- Rig Rundowns
- Premier Blogs
|I have a question about Variac transformers. I want to experiment with them, but my main distortion comes from a rackmounted Rocktron Piranha preamp with 12AX7 tubes and several older, heavily-modified Traynor amplifiers that use 12AT7 tubes on the input stage – mostly 25-50 watters. If I connect the power supply from my preamp and amp to a Variac transformer, will I be able to get the brown sound? Would this harm either one in any way? I would then plug this signal into a Koch Load Box II attenuator. My main concern is the rackmount preamp, which I believe has a high voltage toroidal transformer.
Regarding the Variac and attenuator combo, would I be able to use both of them at the same time so this signal could be sent to the effects processor?
You pose an interesting question here – I think we’ll emerge with an equally interesting result.
First, for those who are unfamiliar, a Variac is a device that can be used to raise or lower the line voltage to any device. Connecting this to a standard tube guitar amplifier and varying the AC voltage can definitely change the tone and response of the amp. There are, of course, various rumors that a certain guitarist achieved his famous “Brown Sound” using this device, with some alluding that the voltage was raised and others stating that the voltage was lowered.
Either direction can have a substantial effect, but raising the voltage, in my opinion, is the far more frowned upon option and can be detrimental to the health and well-being of the amplifier. Raising the line voltage 10 volts could easily raise the amp’s internal high-voltage (B+) 40 volts or more. While this could result in a brighter, “gainier” preamp and a louder, tighter output stage, it could also place the voltage beyond the maximum recommended operating limits of the tubes and other components in the amp, causing the utterance, “It sounded really great right before it blew up!”
Lowering the voltage, while having its own collection of technical critics (the filament voltage will be too low, the electrons will be stripped from the plates, etc.) is a far safer option in my opinion and yields a sound that is slightly darker and more compressed. I personally ran a 1969 100- watt Marshall on approximately 95 volts for a couple years and it will still tear down walls! Now that you have an understanding of what the Variac can do, let’s assume you’ll use the Variac to lower the mains voltage and see how that will affect the gear in question.
You state that the Rocktron unit uses 12AX7 tubes and that’s great. Lowering the voltage on a 12AX7 can result in a smoother, darker, more “brown” sounding tone. The problem here is that the unit also utilizes many other solid-state components in its operation, and these can be adversely affected by low operating voltage. Not only will any op-amps and transistors change their gain and tone, but if the regulated voltages on any logic type of circuit – switching, MIDI, etc. – drop below a necessary level, the unit will cease to function properly. This is obviously a situation I’m sure you would like to avoid, so running the Piranha with a lower voltage from the Variac is not an option you should explore.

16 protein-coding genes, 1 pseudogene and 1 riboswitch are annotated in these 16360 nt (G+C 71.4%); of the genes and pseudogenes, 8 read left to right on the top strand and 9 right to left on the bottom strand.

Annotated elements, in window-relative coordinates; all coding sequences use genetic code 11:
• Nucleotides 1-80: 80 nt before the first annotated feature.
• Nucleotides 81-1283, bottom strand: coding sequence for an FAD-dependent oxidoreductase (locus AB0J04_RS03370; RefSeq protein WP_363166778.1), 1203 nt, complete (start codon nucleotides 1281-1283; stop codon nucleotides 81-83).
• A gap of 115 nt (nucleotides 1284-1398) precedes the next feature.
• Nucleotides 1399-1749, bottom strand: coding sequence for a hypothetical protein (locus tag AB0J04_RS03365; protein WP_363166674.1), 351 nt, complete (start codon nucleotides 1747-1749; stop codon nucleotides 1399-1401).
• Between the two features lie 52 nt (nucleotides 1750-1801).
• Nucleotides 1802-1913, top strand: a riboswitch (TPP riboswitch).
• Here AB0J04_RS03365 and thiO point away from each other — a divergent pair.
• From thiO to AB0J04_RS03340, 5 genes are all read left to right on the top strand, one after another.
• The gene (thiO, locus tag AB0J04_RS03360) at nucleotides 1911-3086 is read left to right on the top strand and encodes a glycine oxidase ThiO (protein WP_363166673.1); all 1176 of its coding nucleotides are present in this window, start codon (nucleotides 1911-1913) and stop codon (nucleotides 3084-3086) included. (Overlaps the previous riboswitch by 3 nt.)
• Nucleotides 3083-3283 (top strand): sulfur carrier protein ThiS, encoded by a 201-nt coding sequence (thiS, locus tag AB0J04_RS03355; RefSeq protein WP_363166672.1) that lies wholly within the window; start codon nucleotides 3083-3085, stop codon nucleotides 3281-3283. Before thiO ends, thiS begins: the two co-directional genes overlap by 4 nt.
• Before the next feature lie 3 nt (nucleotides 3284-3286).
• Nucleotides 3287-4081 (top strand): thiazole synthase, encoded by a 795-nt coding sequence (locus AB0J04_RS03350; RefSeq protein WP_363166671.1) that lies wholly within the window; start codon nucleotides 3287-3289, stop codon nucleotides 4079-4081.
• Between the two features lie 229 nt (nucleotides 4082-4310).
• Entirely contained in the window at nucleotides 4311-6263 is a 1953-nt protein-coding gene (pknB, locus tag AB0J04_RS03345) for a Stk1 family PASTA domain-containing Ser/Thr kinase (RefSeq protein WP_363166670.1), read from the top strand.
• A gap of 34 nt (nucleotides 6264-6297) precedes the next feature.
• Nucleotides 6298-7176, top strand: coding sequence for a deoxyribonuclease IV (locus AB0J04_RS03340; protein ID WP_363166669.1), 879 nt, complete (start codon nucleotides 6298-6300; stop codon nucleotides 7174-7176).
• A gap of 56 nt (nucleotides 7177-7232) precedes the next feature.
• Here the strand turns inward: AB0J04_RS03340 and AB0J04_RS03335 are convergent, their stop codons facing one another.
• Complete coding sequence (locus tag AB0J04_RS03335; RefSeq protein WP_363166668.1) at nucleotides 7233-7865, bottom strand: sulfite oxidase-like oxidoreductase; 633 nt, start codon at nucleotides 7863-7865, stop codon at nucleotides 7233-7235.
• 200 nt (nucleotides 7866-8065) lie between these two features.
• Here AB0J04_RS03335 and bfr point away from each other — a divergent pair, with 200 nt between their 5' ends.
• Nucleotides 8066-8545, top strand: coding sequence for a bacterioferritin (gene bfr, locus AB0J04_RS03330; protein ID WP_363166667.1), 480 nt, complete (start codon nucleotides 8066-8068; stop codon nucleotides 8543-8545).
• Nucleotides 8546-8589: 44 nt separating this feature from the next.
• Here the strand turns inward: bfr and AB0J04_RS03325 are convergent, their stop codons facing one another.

Now let’s look at the effect the Variac may have on the tube power amps. I’m assuming that the Traynor amps you mentioned are either straight-up power amps or guitar amplifiers with a “power amp in” jack that lets you access just the power amplifier section of the amps. Either way, if you know for sure that they are a pure tube design and not some sort of “hybrid” (a mix of both tube and solid-state), then running these units on a reduced voltage from a Variac should yield a tone that is a little smoother and more compressed. Because the B+ voltage is lowered, this will also reduce the amount of power that can be developed by the output tubes.
Let’s now analyze the system as a whole, with the Variac controlling only the power amp component. We have a preamp that is running normally with no negative effects caused by reduced voltages and a power amp where the output response and power level can be altered via a reduction in voltage. Here is the result you may find interesting: this scenario is the basic concept behind the circuit known as power scaling and has recently become a popular guitar amp modification. The biggest difference is that the power scaling circuitry allows the B+ to be lowered independently of the filament voltage, which allows for a far greater reduction of B+ and the output power of the amp. With a Variac there will come a point where the amplifier will cease to function due to a lack of sufficient filament voltage to warm the tubes.
So there you have it. The use of the load box/attenuator should have no affect on the operation of the system, Variac or no Variac. Now, brown it on one side and rock!
Co-Founder and Senior Design Engineer – Budda Amplification
©2007 Jeff Bober